Despite Federal Indictment, Michael Madigan Still Bringing in Campaign Cash as Ward Committeeman

Former Illinois House Speaker Michael Madigan is under federal indictment on corruption charges and no longer holds a reputation as the state’s most powerful politician. 

Despite all that, he is still a successful fundraiser.

Thanks to our sponsors:

View all sponsors

Madigan was the longest-serving speaker in the nation until he was ousted from the role in January 2021. Shortly thereafter, he resigned as a state representative and stepped down as chair of the Democratic Party of Illinois.

But he holds onto an elected office: 13th Ward Democratic Committeeman, a quintessential partisan and political role.

According to state records organized by Reform for Illinois’ Sunshine Database, the 13th Ward Democratic Organization (Madigan is listed as the political party committee’s chair and treasurer) has been raking in the dough, and has more than $2.7 million cash on hand.

Reform for Illinois’ executive director Alisa Kaplan said that appears to be far more than similar political organizations, a sampling of which led by powerful figures have around $50,000 in the bank.

With the mid-term general election coming up Nov. 8 and contests for Chicago mayor and City Council seats on Feb. 28, Kaplan said “it’s understandable that you would still see money coming in and out” as “this is when the money moves.”

“What’s exceptional about this case is the person who is in charge of it, and all of the clouds around him and the fact that people and labor organizations and other special interests are still giving him money. And money in any kind of politics gives you a lot of control and a lot of influence,” Kaplan said.

WTTW News counted five dozen contributions since Madigan’s March 2020 indictment, the bulk of which came from labor groups.

Just last Wednesday, the Illinois Union of Operating Engineers (I.U.O.E. Local 150) Local Area Political Action Committee and the Chicago Land Operators Joint Labor-Management PAC each gave $59,900, the full amount they’re allotted to under law.

The Engineers Political Education Committee (listed as the 13th Ward Democratic Organization’s all-time top donor, with $391,200 in contributions) and the Laborers’ Political League Great Lakes Region each gave the max amount in September, while the Laborers’ International Union of North America (LIUNA) Chicago Laborers’ District Council PAC did so in August.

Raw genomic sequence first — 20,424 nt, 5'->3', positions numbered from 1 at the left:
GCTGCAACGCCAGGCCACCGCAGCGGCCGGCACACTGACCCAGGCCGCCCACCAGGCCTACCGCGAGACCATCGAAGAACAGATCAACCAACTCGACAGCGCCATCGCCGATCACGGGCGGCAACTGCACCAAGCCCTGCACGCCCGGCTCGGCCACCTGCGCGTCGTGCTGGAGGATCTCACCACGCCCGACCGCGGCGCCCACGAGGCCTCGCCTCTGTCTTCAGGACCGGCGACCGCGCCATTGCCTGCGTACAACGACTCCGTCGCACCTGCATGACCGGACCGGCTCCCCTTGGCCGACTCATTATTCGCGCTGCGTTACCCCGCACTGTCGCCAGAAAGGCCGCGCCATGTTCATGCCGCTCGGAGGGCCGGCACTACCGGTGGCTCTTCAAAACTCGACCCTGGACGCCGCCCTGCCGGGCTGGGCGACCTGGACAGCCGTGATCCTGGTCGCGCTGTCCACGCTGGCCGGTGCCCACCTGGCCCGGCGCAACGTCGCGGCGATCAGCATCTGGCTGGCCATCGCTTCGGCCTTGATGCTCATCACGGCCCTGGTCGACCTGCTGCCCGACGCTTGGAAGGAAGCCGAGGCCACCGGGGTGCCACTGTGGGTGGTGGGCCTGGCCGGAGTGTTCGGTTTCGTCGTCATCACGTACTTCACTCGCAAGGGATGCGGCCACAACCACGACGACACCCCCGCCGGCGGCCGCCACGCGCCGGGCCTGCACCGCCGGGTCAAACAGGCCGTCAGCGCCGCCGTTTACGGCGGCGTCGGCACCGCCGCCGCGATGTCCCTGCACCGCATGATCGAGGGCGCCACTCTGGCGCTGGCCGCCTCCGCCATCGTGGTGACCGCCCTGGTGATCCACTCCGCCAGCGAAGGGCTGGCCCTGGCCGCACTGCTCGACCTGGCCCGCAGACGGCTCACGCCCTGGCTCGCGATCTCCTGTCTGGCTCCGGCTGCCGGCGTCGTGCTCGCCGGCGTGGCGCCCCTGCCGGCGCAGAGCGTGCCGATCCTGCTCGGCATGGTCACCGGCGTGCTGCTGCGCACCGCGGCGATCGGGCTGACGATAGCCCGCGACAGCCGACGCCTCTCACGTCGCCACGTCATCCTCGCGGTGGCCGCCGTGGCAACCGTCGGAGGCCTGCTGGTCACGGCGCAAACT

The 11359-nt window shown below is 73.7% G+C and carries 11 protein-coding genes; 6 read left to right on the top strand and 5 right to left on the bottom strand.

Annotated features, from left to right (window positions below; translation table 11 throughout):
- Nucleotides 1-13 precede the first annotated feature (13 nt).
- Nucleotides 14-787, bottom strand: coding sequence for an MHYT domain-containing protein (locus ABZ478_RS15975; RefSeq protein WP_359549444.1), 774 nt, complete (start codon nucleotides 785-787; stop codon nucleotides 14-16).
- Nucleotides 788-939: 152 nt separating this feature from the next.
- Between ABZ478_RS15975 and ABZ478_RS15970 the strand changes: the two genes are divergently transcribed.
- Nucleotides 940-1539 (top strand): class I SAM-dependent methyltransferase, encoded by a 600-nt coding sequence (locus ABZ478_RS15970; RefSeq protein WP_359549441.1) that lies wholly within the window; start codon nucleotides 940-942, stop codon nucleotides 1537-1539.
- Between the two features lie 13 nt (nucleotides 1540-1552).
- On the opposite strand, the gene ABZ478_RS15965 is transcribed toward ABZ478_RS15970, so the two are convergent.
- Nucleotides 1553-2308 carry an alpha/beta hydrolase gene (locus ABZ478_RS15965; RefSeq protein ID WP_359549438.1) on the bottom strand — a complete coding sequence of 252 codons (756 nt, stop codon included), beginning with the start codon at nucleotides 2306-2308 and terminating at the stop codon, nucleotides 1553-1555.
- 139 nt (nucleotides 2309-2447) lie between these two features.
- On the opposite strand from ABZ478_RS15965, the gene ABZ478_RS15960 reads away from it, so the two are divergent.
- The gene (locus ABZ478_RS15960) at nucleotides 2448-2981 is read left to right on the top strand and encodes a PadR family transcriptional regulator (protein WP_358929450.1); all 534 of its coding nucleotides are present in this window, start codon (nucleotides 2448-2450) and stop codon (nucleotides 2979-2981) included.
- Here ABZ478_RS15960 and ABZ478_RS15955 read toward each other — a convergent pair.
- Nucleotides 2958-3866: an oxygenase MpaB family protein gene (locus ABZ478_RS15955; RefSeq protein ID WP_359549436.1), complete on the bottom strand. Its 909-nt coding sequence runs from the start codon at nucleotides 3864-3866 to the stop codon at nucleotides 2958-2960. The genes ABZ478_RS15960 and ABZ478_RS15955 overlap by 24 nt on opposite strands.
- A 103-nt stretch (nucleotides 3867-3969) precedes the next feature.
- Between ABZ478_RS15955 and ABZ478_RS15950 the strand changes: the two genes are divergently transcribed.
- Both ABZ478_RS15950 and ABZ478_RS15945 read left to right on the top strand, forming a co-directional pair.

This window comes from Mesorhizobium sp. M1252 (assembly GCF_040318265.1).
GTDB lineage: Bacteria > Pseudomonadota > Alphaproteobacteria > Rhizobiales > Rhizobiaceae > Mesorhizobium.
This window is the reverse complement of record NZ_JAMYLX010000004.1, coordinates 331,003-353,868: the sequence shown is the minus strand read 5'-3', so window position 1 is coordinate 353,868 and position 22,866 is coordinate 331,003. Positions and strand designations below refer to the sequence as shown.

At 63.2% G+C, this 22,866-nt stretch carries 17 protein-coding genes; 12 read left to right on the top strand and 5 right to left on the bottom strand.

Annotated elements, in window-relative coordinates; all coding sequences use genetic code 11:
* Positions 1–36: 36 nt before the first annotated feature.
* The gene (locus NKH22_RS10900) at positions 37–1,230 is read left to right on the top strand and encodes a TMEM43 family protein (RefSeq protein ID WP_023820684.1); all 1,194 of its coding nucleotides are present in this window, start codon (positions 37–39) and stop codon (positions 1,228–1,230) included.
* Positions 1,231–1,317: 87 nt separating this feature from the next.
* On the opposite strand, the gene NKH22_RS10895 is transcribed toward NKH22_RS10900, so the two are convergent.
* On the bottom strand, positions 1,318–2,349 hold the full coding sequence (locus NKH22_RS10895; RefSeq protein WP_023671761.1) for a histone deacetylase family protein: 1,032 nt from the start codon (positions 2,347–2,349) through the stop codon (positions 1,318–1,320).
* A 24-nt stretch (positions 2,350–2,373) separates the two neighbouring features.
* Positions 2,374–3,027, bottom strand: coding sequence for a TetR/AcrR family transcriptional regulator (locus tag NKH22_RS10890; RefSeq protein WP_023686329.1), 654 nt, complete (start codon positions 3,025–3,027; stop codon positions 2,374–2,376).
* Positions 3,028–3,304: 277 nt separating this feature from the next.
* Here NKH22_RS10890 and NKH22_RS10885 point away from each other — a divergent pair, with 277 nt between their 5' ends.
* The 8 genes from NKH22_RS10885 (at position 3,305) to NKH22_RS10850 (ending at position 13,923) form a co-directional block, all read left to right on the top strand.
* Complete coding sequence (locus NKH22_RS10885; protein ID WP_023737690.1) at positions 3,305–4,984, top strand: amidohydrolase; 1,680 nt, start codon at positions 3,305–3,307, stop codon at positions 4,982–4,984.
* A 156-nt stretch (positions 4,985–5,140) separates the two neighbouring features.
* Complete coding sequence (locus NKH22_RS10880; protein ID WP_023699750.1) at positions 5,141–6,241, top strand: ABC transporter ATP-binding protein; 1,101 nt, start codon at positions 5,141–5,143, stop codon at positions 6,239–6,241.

Multiple unions contacted by WTTW News did not return calls seeking comment.

The operating engineers’ union issued a statement, saying “Local 150 has a longstanding relationship with the 13th Ward Democratic Organization, which advocates for many policies and candidates that we support.”

Madigan’s former spokesman recommended WTTW News reach out to the 13th Ward political office for comment. A call to the ward seeking comment on Monday went unreturned.

Unions are working for passage on Nov. 8 of a constitutional amendment that would enshrine the right to organize in the Illinois constitution’s Bill of Rights.

Kaplan says unions have a longstanding relationship with Democrats, and with Madigan, as the party’s longtime head.

Other politicians have successfully fundraised despite clouds of corruption, like indicted Ald. Ed Burke (14th Ward). An important difference between Burke and Madigan, however, is that Burke remains a member of the Chicago City Council while Madigan is not a member of the Illinois House.

Madigan was pushed out of leadership in part because he was seen as an albatross for the party, whose reputation hurt Democratic candidates, faith in state government and the failed 2020 effort by Democratic Gov. J.B. Pritkzer to move to a graduated income tax structure.

Contributions to Madigan can be seen as demonstrations of loyalty particularly after the then-speaker held out against former Republican Gov. Bruce Rauner’s efforts to diminish the labor movement, as well as belief that Madigan has a political organization that can help to get out the vote for the ballot question and Democratic candidates. 

It’s also a sign that he still wields power in his pocket of South Side Chicago.

“It’s remarkable that it seems like he just can’t quit the Democratic Party, and the Democratic Party just can’t quit Madigan,” Kaplan said. “And he’s still around, in a position of some influence, with a significant amount of money to dole out.” 

Some of the funds contributed to the ward purse controlled by Madigan have been used to pay phone bills, taxes, and for food like ice, pizza and Jimmy John’s.

But Kaplan said other expenses raised her eyebrows, like $14,056 on Sept. 8 for White Sox tickets.

“We don’t know exactly who went to that game or what was the purpose of that outing, but you see some big expenditures that you’re wondering what’s going on there,” Kaplan said.

Madigan could also dip into the committee’s funds as aldermanic races heat up.

His longtime ally, Ald. Marty Quinn (13th Ward) has at least one challenger so far, Paul Bruton. Bruton highlights his family’s union ties in a biography. According to his campaign website, he is a stay-at-home dad who previously worked for Chicago’s inspector general’s office.

Thanks to our sponsors:

View all sponsors

Thanks to our sponsors:

View all sponsors